Retained earnings offer funds to finance a company’s long-term growth. However, the firm’s dividend policy impacts wealth creation and long-term financing. You must look at companies which follow a stable dividend policy which means regular dividends to shareholders. 

Consistent increase in the dividend yield 

It would help to focus on stocks of companies that consistently increase dividend yield over time. Suppose a company’s net profits go up; it pays higher dividends to shareholders. 

Another reason a company should increase its dividend yield is the shifts in its growth strategy. For example, suppose a company decides to shift its focus from growth and expansion; it will have a larger share of profits to distribute as dividends to shareholders.

What are the types of dividend stocks?

Cash Dividends:

Cash dividends are a common form of dividend payouts. The company will issue dividends to its shareholders, and the money will be distributed directly into their bank accounts as per their shareholdings. 

Stock Dividends:

If a firm issues additional shares to its shareholders, this is a stock dividend. Here dividends are paid out to shareholders through shares rather than cash. 

Moreover, stock dividends can reward the firm’s shareholders without reducing the cash balance though it dilutes EPS. (Earnings Per Share).

Property Dividends:

Companies may issue non-monetary dividends to shareholders called property dividends. The property dividend will be recorded against the current market price of the asset which is being distributed.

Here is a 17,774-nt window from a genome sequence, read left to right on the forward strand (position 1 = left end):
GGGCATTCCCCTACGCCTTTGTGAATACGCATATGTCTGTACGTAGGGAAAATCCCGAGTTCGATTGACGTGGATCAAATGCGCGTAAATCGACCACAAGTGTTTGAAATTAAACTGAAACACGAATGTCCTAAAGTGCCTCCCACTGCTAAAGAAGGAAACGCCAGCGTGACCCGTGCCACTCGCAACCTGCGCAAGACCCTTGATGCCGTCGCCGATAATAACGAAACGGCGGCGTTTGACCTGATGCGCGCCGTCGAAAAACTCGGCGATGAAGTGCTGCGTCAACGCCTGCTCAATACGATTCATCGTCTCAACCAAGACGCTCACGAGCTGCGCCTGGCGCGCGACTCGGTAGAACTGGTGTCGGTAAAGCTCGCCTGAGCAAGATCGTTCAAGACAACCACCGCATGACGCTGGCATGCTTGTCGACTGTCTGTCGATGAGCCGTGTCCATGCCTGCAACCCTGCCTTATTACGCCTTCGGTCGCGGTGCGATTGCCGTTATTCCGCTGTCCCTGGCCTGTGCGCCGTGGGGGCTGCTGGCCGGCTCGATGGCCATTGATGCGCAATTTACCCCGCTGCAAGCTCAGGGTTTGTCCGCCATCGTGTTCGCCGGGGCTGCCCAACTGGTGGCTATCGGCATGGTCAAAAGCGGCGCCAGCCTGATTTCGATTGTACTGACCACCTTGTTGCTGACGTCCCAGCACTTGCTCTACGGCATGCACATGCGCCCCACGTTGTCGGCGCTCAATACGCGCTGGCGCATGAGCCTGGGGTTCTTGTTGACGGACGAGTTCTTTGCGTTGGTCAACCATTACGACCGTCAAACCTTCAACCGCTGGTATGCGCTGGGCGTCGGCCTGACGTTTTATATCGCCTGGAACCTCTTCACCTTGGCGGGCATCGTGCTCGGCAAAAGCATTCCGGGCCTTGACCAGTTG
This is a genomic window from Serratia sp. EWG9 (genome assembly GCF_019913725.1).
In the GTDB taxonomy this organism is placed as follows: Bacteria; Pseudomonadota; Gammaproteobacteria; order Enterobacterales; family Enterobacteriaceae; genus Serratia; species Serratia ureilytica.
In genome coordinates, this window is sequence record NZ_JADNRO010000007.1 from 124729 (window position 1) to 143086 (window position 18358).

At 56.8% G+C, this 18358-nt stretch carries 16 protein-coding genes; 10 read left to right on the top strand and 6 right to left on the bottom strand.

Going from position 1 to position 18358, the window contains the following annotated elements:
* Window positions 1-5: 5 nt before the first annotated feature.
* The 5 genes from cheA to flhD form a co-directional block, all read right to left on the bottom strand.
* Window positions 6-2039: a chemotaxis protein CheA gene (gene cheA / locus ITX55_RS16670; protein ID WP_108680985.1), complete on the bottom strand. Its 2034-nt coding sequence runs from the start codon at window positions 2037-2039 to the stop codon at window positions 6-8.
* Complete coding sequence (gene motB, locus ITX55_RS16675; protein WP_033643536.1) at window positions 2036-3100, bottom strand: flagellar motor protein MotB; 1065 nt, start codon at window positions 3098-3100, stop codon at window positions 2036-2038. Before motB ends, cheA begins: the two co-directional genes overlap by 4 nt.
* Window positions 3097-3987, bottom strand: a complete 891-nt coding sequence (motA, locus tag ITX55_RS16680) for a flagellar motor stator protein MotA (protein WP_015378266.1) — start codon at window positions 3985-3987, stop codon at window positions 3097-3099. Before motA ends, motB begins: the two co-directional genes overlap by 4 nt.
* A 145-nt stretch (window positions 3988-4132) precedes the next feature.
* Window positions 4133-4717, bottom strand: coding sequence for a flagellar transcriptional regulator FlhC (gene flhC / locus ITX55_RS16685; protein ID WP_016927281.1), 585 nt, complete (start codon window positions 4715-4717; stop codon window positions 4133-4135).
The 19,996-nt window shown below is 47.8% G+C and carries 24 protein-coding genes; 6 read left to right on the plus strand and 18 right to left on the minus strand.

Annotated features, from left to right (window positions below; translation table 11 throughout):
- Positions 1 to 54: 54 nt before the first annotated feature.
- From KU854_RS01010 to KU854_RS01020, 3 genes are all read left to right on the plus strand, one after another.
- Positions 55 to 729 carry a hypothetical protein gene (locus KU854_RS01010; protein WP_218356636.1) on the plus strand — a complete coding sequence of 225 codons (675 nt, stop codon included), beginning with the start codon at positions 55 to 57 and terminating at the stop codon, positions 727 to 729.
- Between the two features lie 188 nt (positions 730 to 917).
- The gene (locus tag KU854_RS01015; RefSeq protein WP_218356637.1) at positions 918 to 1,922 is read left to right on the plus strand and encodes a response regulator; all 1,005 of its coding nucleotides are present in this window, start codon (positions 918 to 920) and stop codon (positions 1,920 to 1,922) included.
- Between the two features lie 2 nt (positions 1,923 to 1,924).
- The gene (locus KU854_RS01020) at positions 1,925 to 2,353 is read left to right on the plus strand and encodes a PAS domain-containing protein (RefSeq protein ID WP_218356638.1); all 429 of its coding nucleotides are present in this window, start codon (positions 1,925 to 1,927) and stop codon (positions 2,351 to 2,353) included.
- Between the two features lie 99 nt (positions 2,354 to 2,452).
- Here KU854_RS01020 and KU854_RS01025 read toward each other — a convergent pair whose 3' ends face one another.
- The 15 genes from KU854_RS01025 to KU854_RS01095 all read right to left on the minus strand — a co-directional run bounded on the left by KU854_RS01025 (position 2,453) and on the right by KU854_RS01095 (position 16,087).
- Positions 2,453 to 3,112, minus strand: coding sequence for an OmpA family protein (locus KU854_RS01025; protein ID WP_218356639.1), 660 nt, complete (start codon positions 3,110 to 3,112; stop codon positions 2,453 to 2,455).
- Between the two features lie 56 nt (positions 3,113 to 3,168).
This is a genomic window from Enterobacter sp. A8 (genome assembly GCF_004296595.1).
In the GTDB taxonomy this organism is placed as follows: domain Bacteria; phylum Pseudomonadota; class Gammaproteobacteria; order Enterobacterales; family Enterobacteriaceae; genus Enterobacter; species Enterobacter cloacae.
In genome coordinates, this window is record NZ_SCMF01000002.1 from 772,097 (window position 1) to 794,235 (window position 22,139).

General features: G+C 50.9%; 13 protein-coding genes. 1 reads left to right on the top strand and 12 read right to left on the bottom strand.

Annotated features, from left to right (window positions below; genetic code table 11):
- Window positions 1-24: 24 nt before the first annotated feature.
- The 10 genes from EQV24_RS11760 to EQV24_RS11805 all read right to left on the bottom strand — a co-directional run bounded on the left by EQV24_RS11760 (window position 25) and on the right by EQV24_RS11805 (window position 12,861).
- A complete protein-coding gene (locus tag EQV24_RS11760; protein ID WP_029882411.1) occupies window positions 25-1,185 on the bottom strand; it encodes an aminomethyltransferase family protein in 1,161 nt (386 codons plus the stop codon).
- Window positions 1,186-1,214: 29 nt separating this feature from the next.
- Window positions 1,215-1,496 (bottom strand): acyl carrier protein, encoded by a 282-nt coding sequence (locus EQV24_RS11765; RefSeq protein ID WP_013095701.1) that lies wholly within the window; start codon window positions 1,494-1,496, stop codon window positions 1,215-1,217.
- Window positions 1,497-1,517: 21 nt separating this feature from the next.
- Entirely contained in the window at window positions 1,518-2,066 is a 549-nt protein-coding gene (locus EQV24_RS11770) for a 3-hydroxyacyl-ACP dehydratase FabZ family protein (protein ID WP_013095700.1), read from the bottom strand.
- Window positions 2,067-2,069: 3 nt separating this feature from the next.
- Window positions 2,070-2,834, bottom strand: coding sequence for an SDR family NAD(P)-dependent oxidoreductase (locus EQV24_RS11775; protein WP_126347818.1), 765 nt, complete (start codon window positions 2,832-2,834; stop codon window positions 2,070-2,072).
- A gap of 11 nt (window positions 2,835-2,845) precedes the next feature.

Property dividends serve as alternatives to cash and stock dividends. However, property dividends are not as common. 

Scrip Dividends:

Under scrip dividends, the dividend payments take place under scrips or promissory notes. Suppose a company needs cash generated through its business operations to meet the firm’s business requirements. It will withhold cash dividend payments as it faces a temporary cash shortage. 

In such situations, the firm will issue scrips or promissory notes promising to pay dividends in the future. However, the scrips will have a definite maturity date. There are cases where the company does not stipulate a maturity date, and payments are left at the discretion of the Board of Directors. Moreover, the scrips may be interest or non-interest bearing. 

Liquidating Dividends:

It is a type of dividend that a company pays its shareholders during a full or partial liquidation. Companies distribute such dividends only once during their lifetime. However, it does vary in the case of partial liquidation of firms, and such dividends are not liable to tax. 

Special Dividends:

Companies distribute special dividends when they have excess cash profits. Moreover, special dividends are often higher than regular dividends. Special dividends result from extraordinary events or firms distribute them when they achieve phenomenal success. 

Conclusion:

  • Companies pay dividends in cash or shares based on a schedule.
  • There are several dividend stocks, and you must pick the right ones based on your needs.